I still remember the day that I received Angie Epifano’s powerful piece. I was watching Project Runway, and I decided to check my email during the commercials. I read the piece three times before I called my mother and told her about it, and that I was going to run it. “Can you get in trouble because of it? Can they expel you or take your financial aid away?” she asked. I hadn’t really thought about it until then. The way I saw it, it didn’t really matter. Journalism is about exposing the truth. It’s about making a difference and creating change and starting dialogue. Angie’s piece did all that and so much more. It exemplified what journalism is supposed to do and what student newspapers should aspire to.
During my three-semester tenure as editor-in-chief, we’ve had some of the most important and controversial pieces this College has seen in recent memory. We’ve had an AAS election scandal, faculty plagiarism, an account of sexual assault that went viral and a discussion about athletes and sexual misconduct.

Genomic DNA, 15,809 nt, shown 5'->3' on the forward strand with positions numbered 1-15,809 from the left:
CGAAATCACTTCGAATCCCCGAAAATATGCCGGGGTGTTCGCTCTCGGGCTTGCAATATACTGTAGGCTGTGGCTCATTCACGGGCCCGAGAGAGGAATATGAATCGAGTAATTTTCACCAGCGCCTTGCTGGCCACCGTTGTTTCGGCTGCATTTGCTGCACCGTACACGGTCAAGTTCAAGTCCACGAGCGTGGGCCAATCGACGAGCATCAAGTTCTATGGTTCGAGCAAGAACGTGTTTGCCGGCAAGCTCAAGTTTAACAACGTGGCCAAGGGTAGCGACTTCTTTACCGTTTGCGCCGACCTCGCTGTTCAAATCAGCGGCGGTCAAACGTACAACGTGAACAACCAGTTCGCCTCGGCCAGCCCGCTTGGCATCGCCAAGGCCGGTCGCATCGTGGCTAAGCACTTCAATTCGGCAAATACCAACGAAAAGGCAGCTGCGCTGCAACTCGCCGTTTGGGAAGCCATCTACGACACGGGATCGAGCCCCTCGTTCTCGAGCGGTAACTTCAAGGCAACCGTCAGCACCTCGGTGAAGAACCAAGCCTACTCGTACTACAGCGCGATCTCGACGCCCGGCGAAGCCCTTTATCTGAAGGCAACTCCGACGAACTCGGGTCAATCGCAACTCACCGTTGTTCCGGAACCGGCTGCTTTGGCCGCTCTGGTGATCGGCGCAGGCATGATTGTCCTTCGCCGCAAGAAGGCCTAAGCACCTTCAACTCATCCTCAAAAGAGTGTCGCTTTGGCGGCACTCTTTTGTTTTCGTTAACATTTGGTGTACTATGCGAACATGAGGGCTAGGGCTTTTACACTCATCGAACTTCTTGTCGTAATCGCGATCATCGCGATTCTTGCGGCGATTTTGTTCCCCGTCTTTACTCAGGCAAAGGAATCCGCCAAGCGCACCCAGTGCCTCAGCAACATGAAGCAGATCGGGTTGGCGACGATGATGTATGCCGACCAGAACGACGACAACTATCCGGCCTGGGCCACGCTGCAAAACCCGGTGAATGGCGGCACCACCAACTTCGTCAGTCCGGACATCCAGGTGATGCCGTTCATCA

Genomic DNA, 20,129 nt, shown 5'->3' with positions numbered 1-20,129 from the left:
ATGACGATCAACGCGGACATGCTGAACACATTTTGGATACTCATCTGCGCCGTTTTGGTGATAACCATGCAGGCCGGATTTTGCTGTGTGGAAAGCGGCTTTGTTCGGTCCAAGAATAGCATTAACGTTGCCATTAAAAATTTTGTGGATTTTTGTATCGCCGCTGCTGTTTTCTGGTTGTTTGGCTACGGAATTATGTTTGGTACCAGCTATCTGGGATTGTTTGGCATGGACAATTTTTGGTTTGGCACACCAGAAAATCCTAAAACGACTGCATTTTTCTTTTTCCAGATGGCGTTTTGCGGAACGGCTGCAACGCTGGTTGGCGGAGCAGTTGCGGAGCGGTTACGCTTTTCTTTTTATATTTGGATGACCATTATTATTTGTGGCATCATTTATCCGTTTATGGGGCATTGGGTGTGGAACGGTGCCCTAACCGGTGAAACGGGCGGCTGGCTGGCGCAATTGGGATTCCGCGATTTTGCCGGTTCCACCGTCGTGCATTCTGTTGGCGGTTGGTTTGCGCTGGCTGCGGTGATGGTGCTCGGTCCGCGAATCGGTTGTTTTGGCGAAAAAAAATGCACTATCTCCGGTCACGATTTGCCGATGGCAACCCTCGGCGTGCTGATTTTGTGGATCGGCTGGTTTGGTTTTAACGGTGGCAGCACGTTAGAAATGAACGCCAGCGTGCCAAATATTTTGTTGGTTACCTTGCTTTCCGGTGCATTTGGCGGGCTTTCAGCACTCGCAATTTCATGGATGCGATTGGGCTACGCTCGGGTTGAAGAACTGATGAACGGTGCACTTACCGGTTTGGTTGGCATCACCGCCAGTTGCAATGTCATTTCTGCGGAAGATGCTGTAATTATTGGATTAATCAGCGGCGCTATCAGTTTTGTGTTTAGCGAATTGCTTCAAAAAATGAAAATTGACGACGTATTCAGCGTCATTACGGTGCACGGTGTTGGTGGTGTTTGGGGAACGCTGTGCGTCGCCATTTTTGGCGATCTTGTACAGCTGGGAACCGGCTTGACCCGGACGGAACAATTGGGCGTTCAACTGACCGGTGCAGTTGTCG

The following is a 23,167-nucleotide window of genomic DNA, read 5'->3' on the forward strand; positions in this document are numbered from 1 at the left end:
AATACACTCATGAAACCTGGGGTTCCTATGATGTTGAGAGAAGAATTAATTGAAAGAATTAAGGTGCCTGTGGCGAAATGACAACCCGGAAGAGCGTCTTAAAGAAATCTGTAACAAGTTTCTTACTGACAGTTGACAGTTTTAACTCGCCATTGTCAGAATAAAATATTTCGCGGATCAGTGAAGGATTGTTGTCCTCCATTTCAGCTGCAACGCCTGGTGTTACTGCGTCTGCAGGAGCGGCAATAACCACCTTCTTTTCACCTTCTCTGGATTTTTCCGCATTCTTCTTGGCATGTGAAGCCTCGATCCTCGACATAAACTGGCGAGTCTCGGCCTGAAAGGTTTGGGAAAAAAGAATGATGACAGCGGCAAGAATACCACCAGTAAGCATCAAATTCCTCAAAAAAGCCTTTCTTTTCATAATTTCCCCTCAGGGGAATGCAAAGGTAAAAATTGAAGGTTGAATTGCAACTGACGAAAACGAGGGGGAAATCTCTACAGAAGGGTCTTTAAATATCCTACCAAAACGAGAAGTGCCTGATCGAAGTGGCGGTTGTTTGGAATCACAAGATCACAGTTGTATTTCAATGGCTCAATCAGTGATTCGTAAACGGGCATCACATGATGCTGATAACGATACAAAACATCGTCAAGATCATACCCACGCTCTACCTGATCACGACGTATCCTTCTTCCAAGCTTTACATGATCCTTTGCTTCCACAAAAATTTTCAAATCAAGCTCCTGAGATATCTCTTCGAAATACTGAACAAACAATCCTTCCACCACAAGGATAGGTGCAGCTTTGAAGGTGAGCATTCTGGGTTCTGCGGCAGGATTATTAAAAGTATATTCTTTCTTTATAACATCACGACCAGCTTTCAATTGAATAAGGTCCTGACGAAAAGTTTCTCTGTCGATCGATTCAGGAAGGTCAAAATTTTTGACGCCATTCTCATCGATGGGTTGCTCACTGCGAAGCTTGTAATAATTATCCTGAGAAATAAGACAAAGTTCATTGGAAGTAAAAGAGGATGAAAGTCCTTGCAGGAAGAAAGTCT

We’ve made mistakes, and I take full responsibility for those. But, despite those flaws, I hope that students, faculty and staff have grown to appreciate The Student and the hard work we put in every week. I know some students still refer to the newspaper as The Amherst Stupid — which isn’t very clever, but that’s a different subject —but for every student that says that, I convince myself that we have five new readers.
This is my last regular issue as editor-in-chief. Through my tenure, I’ve learned about power of the written word, the power of courage, honesty and meaningful dialogue. I’ve learned that although one person can make a difference, it helps a lot when there’s a whole team behind you. I could not have survived one year and a half had it not been for the wonderful editorial board. Sometimes I yelled a little too loud and a little much, but I’d like to use this space to say thank you to all of them for being patient with me.
As corny as most of this piece has sounded, I truly mean everything I’ve said. I believe that this newspaper has the potential to create true change as long as students, faculty and staff keep writing, reading and commenting. This hasn’t been an easy job, but seeing people read it Wednesday at lunch makes all the late nights worth it. I’ll miss being editor-in-chief, but I know that Alissa, the future editor-in-chief, will do a better job than I ever did. For one, I know she’ll yell a little less.